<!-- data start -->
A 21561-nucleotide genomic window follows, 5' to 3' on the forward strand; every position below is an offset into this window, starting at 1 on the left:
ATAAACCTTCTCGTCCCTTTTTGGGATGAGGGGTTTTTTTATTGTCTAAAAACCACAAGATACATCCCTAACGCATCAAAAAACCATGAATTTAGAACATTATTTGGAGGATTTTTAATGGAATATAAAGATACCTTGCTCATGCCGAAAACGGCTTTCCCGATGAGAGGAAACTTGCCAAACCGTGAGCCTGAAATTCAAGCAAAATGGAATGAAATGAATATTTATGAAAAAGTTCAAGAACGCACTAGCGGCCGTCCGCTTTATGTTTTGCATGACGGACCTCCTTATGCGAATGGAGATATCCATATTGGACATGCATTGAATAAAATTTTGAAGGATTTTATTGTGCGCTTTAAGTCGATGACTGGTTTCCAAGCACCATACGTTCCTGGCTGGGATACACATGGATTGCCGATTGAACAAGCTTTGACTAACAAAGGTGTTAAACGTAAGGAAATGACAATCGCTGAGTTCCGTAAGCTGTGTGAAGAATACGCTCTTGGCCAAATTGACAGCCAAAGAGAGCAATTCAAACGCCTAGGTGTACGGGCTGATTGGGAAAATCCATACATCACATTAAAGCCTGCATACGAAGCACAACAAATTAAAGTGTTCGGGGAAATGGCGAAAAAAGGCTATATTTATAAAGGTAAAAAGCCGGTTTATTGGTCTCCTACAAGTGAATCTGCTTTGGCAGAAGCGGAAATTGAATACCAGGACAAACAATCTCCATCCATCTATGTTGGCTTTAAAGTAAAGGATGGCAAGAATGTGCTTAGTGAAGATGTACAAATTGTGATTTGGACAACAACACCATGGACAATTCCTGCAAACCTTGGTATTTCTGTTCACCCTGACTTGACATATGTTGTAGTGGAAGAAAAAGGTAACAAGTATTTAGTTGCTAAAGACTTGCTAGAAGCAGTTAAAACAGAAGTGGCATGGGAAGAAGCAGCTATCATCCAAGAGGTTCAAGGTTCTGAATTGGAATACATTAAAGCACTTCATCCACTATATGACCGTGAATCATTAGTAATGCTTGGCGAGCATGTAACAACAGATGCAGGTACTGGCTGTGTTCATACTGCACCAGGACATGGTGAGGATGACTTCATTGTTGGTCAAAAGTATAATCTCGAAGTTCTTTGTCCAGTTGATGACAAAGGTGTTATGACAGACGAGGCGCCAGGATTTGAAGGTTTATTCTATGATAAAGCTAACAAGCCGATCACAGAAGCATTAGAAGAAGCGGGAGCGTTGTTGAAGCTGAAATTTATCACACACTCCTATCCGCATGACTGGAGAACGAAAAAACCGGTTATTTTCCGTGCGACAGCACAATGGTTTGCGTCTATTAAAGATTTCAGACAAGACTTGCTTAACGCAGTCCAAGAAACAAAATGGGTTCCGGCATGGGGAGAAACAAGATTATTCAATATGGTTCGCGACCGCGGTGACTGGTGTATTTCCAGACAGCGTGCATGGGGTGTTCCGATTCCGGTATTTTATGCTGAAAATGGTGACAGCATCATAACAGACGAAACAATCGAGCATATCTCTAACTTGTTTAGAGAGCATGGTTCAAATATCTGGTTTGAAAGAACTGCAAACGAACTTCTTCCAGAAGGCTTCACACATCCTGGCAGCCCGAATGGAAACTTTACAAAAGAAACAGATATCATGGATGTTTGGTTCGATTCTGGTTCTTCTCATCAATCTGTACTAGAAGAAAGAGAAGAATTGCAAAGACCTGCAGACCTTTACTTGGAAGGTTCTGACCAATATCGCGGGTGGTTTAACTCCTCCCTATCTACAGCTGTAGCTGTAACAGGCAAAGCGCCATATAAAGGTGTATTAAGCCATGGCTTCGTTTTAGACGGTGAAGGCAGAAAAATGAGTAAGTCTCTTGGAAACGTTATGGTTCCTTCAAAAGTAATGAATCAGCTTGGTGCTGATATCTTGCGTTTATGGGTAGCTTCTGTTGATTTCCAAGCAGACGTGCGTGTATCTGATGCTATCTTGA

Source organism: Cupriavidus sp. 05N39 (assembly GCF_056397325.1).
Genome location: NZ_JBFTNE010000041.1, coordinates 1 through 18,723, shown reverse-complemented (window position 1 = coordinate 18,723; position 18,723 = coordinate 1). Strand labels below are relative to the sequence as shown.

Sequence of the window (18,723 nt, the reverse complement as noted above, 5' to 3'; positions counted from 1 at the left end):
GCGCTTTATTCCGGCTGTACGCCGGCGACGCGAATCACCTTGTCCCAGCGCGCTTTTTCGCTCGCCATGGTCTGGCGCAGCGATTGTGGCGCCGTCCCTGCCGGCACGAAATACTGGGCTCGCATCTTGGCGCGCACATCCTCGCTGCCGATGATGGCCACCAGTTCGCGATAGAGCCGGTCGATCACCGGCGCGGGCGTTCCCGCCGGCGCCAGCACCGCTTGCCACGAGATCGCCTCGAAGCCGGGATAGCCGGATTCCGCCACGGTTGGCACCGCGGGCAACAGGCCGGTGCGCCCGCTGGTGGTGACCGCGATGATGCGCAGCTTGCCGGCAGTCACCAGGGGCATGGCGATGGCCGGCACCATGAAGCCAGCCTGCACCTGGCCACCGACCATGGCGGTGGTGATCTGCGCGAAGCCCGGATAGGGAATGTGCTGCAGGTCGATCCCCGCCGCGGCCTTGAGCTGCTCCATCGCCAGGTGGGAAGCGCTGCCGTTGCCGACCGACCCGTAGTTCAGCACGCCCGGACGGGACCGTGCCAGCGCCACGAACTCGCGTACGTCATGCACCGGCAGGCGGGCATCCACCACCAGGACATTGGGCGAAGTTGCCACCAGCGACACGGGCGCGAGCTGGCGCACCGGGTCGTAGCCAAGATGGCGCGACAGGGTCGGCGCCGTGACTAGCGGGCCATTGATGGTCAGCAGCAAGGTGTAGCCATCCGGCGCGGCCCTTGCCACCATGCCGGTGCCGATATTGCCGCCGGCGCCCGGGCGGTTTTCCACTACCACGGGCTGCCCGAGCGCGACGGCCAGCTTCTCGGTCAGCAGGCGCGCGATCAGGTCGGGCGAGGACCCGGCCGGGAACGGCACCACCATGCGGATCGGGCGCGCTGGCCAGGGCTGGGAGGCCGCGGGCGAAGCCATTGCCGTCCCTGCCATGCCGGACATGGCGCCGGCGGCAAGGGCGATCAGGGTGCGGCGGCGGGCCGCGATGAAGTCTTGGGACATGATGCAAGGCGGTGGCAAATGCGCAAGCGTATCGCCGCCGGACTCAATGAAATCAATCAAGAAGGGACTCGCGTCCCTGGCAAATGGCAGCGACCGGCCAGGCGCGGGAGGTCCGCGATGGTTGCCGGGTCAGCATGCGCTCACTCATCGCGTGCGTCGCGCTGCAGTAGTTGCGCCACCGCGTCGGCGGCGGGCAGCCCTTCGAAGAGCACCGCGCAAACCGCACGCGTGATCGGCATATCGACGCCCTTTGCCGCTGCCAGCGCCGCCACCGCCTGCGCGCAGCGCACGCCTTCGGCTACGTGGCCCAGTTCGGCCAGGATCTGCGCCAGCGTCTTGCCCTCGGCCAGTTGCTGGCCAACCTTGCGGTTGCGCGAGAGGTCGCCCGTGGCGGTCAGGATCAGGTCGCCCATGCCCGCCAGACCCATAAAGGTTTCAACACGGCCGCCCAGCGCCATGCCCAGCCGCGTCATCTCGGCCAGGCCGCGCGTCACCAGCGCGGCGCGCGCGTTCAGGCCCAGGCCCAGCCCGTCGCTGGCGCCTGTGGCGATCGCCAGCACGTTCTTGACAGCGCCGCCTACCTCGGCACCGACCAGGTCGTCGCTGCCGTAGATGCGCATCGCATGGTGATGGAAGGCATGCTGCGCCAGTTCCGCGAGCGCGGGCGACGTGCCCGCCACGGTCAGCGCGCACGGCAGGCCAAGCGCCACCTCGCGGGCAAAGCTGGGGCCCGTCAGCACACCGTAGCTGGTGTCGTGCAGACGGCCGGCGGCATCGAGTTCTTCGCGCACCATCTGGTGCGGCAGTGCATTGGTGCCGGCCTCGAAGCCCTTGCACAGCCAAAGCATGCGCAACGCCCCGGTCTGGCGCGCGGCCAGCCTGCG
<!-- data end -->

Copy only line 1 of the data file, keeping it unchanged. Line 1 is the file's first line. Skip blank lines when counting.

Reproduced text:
A 21561-nucleotide genomic window follows, 5' to 3' on the forward strand; every position below is an offset into this window, starting at 1 on the left: